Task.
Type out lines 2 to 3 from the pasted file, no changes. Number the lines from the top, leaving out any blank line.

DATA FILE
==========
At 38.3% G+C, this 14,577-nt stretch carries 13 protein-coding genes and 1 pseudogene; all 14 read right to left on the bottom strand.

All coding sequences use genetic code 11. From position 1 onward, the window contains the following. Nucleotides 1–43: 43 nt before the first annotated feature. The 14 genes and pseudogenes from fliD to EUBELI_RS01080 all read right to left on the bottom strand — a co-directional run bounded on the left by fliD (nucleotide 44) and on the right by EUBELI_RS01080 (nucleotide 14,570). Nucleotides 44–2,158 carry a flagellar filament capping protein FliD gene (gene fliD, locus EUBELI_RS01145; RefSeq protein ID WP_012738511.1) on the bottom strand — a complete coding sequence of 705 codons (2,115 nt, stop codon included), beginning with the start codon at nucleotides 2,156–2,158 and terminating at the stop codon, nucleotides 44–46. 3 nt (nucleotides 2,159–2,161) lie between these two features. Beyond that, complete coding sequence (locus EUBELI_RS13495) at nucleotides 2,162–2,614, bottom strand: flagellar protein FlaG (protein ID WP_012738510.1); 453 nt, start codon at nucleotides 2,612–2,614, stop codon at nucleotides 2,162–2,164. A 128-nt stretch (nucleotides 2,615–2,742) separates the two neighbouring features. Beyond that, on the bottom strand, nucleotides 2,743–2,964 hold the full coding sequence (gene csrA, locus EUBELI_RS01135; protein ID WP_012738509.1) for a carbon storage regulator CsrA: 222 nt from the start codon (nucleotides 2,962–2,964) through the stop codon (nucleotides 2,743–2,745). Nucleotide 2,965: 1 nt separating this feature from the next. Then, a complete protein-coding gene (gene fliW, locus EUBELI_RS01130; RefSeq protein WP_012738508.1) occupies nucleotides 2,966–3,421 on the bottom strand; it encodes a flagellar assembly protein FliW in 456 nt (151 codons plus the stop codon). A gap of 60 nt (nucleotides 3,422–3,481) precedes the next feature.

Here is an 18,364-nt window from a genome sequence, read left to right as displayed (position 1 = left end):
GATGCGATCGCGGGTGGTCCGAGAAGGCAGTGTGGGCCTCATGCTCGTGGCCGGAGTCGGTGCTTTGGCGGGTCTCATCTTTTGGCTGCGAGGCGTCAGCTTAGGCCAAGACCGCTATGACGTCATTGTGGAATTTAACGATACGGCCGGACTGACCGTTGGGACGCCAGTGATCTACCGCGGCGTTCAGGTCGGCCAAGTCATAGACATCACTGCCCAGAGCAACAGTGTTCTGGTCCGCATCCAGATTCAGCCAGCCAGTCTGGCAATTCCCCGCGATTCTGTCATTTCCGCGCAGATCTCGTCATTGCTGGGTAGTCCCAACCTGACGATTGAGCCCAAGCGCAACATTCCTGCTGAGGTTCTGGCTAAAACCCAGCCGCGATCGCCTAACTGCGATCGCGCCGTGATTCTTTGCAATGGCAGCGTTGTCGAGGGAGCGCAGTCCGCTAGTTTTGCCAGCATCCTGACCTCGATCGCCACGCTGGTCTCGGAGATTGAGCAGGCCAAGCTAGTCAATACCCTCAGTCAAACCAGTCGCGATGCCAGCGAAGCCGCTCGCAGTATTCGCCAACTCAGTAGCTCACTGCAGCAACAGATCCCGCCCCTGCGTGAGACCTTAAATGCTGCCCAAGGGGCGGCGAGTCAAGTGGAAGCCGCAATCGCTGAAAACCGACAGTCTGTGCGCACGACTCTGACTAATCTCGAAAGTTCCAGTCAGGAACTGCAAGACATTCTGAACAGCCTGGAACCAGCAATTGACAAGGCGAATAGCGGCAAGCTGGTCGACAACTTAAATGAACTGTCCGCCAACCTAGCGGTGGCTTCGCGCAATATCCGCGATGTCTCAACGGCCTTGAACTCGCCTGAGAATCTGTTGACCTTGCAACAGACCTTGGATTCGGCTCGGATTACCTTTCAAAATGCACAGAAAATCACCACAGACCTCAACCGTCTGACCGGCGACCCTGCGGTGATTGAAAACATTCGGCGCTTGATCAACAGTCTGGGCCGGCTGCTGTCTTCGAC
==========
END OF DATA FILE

All coding sequences use genetic code 11. From position 1 onward, the window contains the following. Nucleotides 1–43: 43 nt before the first annotated feature. The 14 genes and pseudogenes from fliD to EUBELI_RS01080 all read right to left on the bottom strand — a co-directional run bounded on the left by fliD (nucleotide 44) and on the right by EUBELI_RS01080 (nucleotide 14,570). Nucleotides 44–2,158 carry a flagellar filament capping protein FliD gene (gene fliD, locus EUBELI_RS01145; RefSeq protein ID WP_012738511.1) on the bottom strand — a complete coding sequence of 705 codons (2,115 nt, stop codon included), beginning with the start codon at nucleotides 2,156–2,158 and terminating at the stop codon, nucleotides 44–46. 3 nt (nucleotides 2,159–2,161) lie between these two features. Beyond that, complete coding sequence (locus EUBELI_RS13495) at nucleotides 2,162–2,614, bottom strand: flagellar protein FlaG (protein ID WP_012738510.1); 453 nt, start codon at nucleotides 2,612–2,614, stop codon at nucleotides 2,162–2,164. A 128-nt stretch (nucleotides 2,615–2,742) separates the two neighbouring features. Beyond that, on the bottom strand, nucleotides 2,743–2,964 hold the full coding sequence (gene csrA, locus EUBELI_RS01135; protein ID WP_012738509.1) for a carbon storage regulator CsrA: 222 nt from the start codon (nucleotides 2,962–2,964) through the stop codon (nucleotides 2,743–2,745). Nucleotide 2,965: 1 nt separating this feature from the next. Then, a complete protein-coding gene (gene fliW, locus EUBELI_RS01130; RefSeq protein WP_012738508.1) occupies nucleotides 2,966–3,421 on the bottom strand; it encodes a flagellar assembly protein FliW in 456 nt (151 codons plus the stop codon). A gap of 60 nt (nucleotides 3,422–3,481) precedes the next feature.

Here is an 18,364-nt window from a genome sequence, read left to right as displayed (position 1 = left end):